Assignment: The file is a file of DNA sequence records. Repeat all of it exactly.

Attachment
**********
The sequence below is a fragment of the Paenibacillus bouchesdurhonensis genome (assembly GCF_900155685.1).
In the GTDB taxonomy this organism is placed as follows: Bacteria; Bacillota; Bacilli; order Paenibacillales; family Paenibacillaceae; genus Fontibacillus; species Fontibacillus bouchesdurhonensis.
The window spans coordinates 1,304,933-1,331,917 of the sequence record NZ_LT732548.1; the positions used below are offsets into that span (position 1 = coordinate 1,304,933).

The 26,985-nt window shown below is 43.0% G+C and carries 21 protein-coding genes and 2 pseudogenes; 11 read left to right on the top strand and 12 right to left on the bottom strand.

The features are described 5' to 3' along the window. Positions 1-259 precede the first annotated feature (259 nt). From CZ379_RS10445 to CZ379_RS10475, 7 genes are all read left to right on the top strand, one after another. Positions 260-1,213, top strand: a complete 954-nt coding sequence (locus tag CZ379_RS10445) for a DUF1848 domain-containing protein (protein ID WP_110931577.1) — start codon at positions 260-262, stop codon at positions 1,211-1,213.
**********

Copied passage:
The sequence below is a fragment of the Paenibacillus bouchesdurhonensis genome (assembly GCF_900155685.1).
In the GTDB taxonomy this organism is placed as follows: Bacteria; Bacillota; Bacilli; order Paenibacillales; family Paenibacillaceae; genus Fontibacillus; species Fontibacillus bouchesdurhonensis.
The window spans coordinates 1,304,933-1,331,917 of the sequence record NZ_LT732548.1; the positions used below are offsets into that span (position 1 = coordinate 1,304,933).

The 26,985-nt window shown below is 43.0% G+C and carries 21 protein-coding genes and 2 pseudogenes; 11 read left to right on the top strand and 12 right to left on the bottom strand.

The features are described 5' to 3' along the window. Positions 1-259 precede the first annotated feature (259 nt). From CZ379_RS10445 to CZ379_RS10475, 7 genes are all read left to right on the top strand, one after another. Positions 260-1,213, top strand: a complete 954-nt coding sequence (locus tag CZ379_RS10445) for a DUF1848 domain-containing protein (protein ID WP_110931577.1) — start codon at positions 260-262, stop codon at positions 1,211-1,213.